In her groundbreaking reporting over the past few years, Naomi Klein introduced the term "disaster capitalism." Whether covering Baghdad after the U.S. occupation, Sri Lanka in the wake of the tsunami, or New Orleans post-Katrina, she witnessed something remarkably similar. People still reeling from catastrophe were being hit again, this time with economic "shock treatment," losing their land and homes to rapid-fire corporate makeovers.
The Shock Doctrine retells the story of the most dominant ideology of our time, Milton Friedman's free market economic revolution. In contrast to the popular myth of this movement's peaceful global victory, Klein shows how it has exploited moments of shock and extreme violence in order to implement its economic policies in so many parts of the world from Latin America and Eastern Europe to South Africa, Russia, and Iraq.
At the core of disaster capitalism is the use of cataclysmic events to advance radical privatization combined with the privatization of the disaster response itself. Klein argues that by capitalizing on crises, created by nature or war, the disaster capitalism complex now exists as a booming new economy, and is the violent culmination of a radical economic project that has been incubating for fifty years.
The Global Entrepreneurship and Development Index is a construction of individual and institutional measures that integrates 31 variables from various data sources into 15 pillars, three sub-indexes and a 'super index'. The relationship between entrepreneurship and economic development appears to be more or less mildly S-shaped. The findings suggest moving away from simple measures of entrepreneurship across countries illustrating a U-shaped or L-shaped relationship to more complex measures, which are positively related to development. The model has important implications for development policy.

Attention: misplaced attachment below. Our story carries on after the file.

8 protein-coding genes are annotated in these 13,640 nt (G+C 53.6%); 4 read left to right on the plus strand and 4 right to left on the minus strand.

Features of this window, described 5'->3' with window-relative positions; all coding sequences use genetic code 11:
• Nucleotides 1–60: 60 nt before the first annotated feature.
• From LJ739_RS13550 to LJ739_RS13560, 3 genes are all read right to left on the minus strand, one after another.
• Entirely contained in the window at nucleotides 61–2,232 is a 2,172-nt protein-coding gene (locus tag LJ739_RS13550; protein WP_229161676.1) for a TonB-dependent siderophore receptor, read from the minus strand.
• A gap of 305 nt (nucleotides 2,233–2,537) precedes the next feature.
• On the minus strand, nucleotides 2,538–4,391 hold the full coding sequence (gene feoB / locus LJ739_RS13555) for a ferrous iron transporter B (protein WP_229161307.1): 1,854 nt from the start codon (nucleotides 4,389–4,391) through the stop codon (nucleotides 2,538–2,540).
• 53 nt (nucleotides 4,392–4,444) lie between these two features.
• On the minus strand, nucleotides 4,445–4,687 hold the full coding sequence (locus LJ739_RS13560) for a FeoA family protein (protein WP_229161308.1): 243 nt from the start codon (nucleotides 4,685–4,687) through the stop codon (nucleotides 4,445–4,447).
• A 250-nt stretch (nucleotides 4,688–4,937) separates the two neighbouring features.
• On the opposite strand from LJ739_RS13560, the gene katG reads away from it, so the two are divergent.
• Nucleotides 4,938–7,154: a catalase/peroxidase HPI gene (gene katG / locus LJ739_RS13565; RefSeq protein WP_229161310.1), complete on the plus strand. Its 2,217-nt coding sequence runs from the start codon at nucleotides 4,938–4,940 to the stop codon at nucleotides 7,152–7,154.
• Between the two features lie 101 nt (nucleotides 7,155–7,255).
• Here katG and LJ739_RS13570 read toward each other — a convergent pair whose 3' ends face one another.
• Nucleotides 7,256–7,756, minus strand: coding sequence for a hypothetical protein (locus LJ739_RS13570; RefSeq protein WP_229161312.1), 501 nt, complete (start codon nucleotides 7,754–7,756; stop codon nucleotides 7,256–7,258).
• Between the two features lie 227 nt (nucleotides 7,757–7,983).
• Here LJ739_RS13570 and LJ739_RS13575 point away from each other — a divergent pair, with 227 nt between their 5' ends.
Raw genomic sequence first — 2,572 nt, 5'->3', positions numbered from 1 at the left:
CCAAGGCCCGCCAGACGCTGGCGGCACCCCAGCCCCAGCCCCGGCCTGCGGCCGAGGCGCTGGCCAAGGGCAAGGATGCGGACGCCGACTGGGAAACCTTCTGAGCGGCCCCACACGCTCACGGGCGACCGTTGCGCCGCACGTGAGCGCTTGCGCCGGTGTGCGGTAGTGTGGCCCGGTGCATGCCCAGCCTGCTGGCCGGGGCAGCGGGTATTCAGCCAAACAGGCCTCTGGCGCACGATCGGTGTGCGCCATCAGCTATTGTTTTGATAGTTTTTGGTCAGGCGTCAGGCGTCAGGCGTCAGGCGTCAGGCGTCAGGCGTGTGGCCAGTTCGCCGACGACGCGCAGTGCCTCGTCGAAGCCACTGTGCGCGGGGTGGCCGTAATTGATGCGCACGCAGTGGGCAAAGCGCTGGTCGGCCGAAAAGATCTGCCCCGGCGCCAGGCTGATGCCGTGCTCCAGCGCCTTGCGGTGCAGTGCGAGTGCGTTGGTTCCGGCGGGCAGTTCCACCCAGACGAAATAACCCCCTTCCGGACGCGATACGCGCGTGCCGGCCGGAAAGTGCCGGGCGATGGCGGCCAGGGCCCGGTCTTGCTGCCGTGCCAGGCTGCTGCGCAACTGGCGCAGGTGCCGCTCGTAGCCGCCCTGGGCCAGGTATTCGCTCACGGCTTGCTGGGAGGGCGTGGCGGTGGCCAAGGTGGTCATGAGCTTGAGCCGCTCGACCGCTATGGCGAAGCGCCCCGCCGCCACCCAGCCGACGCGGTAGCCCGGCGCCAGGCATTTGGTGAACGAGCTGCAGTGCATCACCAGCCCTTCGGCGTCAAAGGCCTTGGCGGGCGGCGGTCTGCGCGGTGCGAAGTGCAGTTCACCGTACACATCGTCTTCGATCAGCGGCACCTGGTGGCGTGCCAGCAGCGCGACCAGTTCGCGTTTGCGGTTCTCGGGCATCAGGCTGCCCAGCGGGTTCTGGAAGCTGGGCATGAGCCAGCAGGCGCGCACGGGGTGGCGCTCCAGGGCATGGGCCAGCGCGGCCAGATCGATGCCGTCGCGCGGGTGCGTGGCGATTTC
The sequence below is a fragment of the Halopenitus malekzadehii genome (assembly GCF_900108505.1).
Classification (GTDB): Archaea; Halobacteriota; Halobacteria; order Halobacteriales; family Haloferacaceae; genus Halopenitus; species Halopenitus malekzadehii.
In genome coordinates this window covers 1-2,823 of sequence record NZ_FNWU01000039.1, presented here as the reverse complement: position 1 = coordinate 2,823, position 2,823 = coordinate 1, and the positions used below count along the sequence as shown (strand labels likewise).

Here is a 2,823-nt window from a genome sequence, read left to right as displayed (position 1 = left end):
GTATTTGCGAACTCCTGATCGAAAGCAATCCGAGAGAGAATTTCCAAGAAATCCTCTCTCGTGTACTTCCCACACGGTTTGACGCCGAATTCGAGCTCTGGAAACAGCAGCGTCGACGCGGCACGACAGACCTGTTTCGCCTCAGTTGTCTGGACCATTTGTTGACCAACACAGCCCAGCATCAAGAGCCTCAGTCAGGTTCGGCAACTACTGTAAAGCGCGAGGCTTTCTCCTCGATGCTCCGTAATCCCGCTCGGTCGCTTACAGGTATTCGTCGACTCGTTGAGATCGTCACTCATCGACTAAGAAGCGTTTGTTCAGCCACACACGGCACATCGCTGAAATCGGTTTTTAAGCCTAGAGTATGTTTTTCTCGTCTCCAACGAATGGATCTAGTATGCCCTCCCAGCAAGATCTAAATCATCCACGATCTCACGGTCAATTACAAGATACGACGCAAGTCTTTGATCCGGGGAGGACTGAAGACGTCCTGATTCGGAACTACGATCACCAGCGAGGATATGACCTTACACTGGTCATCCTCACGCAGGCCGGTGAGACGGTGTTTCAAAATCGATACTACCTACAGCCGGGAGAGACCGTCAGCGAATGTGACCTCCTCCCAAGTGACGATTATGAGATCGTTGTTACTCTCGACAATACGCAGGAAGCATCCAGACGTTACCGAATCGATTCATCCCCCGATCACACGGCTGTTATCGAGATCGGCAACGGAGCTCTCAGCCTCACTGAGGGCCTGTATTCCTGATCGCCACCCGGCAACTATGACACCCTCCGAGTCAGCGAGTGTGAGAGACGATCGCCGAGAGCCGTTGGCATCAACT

This unique book will be invaluable for researchers, policymakers and entrepreneurs keen to expand their understanding of entrepreneurship and development.
Distinct from both output-based entrepreneurship indexes (i.e., new firm counts) and process-based indexes (i.e., comparisons of policies and regulations, the GEDI is designed to profile national systems of entrepreneurship. The Index does not simply count new firm registrations nor is it an exercise of policy benchmarking. It also does not focus exclusively on high-growth entrepreneurship; it considers the characteristics of entrepreneurship that enhance productivity, such as innovation, market expansion, globalization, and growth potential. Finally, recognizing that entrepreneurship has a different impact in different economic and institutional contexts, the GEDI combines individual-level data with data that describes national institutions, as well as economic and demographic structures, to provide an institutionally embedded view of the drivers of productive entrepreneurship.
Whereas developed countries will be challenged to increase their economic productivity to sustain current standards of living as their populations rapidly age, developing economies will need to integrate more than two billion young adults into the world economy by 2050. How can more than one billion jobs be created in the developing world within this timeframe, especially in the least developed countries, where poverty and massive unemployment are already dominant facts of economic life? How can we measure, monitor, and build the ecosystems to produce such growth? The GEDI is designed to profile national systems of entrepreneurship. It links institutions and agents through a National Entrepreneurial System (ecosystem) in which each biotic and abiotic component is reinforced by the other at the country level. The resulting data gives policymakers a tool for understanding the entrepreneurial strengths and weaknesses of their countries’ economies, thereby enabling them to implement policies that foster productive entrepreneurship. The GEDI also helps governments harness the power of entrepreneurship to add these types of challenges.